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Algebra II Textbook26 chapters | 256 lessons

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Lesson Transcript

Instructor:
*Yuanxin (Amy) Yang Alcocer*

Amy has a master's degree in secondary education and has taught math at a public charter high school.

Watch this video lesson to learn about factorial notation. Understand what it means so that you can handle it like a pro. Also see what happens when we divide factorials.

What does the exclamation mark mean to you? We usually use it to make a statement such as 'Hey man, I got this!' Well, guess what? We also have a use for this mark in math. We call it 'factorial notation.' The **factorial notation** is the exclamation mark, and you will see it directly following a number. For example, you will see it as *5!* or *3!*. You read these as 'five factorial' and 'three factorial.' You will see your factorial notation when doing problems that ask you about the number of possible combinations. For example, factorial notation is used to find how many different ways you can arrange a blue marble, a red marble, and a green marble.

What does this factorial notation mean? **Factorial** means that we multiply all the integers less than or equal to our chosen number. So, 5! means that we multiply five times four times three times two times one, *5*4*3*2*1*, all the numbers less than or equal to our chosen number. Do you see how we just started with our 5 and kept multiplying it with the numbers we use to count down all the way to 1? This is what factorial is about. So, 3! is three times two times one, *3*2*1*. We just multiply it out and we have what our factorial equals. So, 5! equals 120, and 3! equals 6.

So, you can think of the factorial as telling you that 'you've got this!,' that you've got all the numbers less than or equal to your chosen number!

Now, what happens when we divide factorials? Like, what happens when we divide five factorial by three factorial, *5!/3!*? Well, let's see. First, we write out what each factorial means. So, we have *5*4*3*2*1/3*2*1*. Well, now we see that there are some things we can cancel out since we have the same number in the numerator AND the denominator. We can cancel out the threes and the twos and the ones. So, we are left with *5*4*. Well, isn't that interesting? Our problem got a lot simpler. We know that 5*4 equals *20*, and we are done.

So, what happens when our denominator is larger than our numerator? What if we divided three factorial by five factorial? Well, we would have *3!/5!*. Written out we have *3*2*1/5*4*3*2*1*. Canceling out the numbers that are common to both the numerator and denominator, we have *1/5*4*. I left the one in the numerator because we know from algebra that if everything cancels out, there is always a 1 there, as in x/x = 1. Now, to finish evaluating our factorial, we multiply out the 5*4 to get 20. We keep our answer in fraction form. So, our answer is *1/20*.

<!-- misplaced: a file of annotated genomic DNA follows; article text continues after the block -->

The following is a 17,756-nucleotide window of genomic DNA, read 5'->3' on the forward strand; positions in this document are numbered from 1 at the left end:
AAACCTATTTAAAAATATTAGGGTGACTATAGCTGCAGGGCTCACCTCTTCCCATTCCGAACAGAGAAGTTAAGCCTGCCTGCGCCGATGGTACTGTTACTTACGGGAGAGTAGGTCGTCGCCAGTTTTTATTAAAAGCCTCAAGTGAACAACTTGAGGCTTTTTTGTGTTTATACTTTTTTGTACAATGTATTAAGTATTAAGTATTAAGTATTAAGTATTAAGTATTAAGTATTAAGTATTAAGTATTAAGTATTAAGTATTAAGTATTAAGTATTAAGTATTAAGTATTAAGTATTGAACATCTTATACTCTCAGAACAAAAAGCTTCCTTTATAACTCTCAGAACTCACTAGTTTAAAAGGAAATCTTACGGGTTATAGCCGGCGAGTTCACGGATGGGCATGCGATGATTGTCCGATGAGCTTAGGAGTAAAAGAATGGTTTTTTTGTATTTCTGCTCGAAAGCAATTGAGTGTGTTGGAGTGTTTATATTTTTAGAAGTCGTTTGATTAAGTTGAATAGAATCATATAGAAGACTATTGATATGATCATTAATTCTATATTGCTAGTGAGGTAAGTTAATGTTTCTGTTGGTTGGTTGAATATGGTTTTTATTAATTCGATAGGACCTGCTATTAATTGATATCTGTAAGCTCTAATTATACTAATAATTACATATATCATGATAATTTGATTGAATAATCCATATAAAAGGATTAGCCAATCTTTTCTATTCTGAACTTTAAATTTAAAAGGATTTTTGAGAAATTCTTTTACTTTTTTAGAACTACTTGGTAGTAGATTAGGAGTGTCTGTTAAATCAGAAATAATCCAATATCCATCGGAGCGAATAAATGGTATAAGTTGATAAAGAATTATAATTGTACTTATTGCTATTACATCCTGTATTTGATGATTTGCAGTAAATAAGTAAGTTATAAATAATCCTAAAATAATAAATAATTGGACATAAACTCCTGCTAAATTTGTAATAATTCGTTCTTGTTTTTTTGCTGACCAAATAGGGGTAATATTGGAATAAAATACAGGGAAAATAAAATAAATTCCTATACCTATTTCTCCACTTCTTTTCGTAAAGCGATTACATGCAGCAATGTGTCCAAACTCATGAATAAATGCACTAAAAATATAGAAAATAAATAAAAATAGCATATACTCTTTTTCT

Let's look at some more examples.

We now know what 5! and what 3! equal, so what about *4!*? Well, we would do the same as we did with the other factorials. We write it out to get *4*3*2*1*. Then we multiply all the numbers out to get *24*. So, 24 is our answer.

How about *2!*? It is *2*1* which equals *2*.

*1!* is just *1*.

Now what about *0!*? This is a unique case! We're not going to get into the whole why it is, just know that 0! is *1*. We will keep it simple.

So, what have we learned now? We've learned that the **factorial notation** is the *exclamation mark*, and we see it directly following a number. For example, we see it as *5!* or *3!*. We read these as 'five factorial' and 'three factorial.' **Factorial** means that we *multiply all the integers less than or equal to our chosen number*. When we divide two factorials, we write out both factorials and we see what numbers we can cancel. Then after we have cancelled out all the numbers that we can, we multiply the numbers that are left, and if we have numbers left in the denominator, we leave our answer in fraction form. And 0! is always 1.

After you've completed this lesson, you'll have the ability to:

- Define factorial and identify the math symbol that indicates factorial
- Explain how to multiply and divide two factorials
- Recall what 0! is

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Algebra II Textbook26 chapters | 256 lessons

- Introduction to Sequences: Finite and Infinite 4:57
- How to Use Factorial Notation: Process and Examples 4:40
- Arithmetic Sequences: Definition & Finding the Common Difference 5:55
- How and Why to Use the General Term of an Arithmetic Sequence 5:01
- The Sum of the First n Terms of an Arithmetic Sequence 6:00
- Understanding Arithmetic Series in Algebra 6:17
- Working with Geometric Sequences 5:26
- How and Why to Use the General Term of a Geometric Sequence 5:14
- The Sum of the First n Terms of a Geometric Sequence 4:57
- Understand the Formula for Infinite Geometric Series 4:41
- Using Recursive Rules for Arithmetic, Algebraic & Geometric Sequences 5:52
- Using Sigma Notation for the Sum of a Series 4:44
- Mathematical Induction: Uses & Proofs 7:48
- How to Find the Value of an Annuity 4:49
- How to Use the Binomial Theorem to Expand a Binomial 8:43
- Special Sequences and How They Are Generated 5:21
- Go to Algebra II: Sequences and Series

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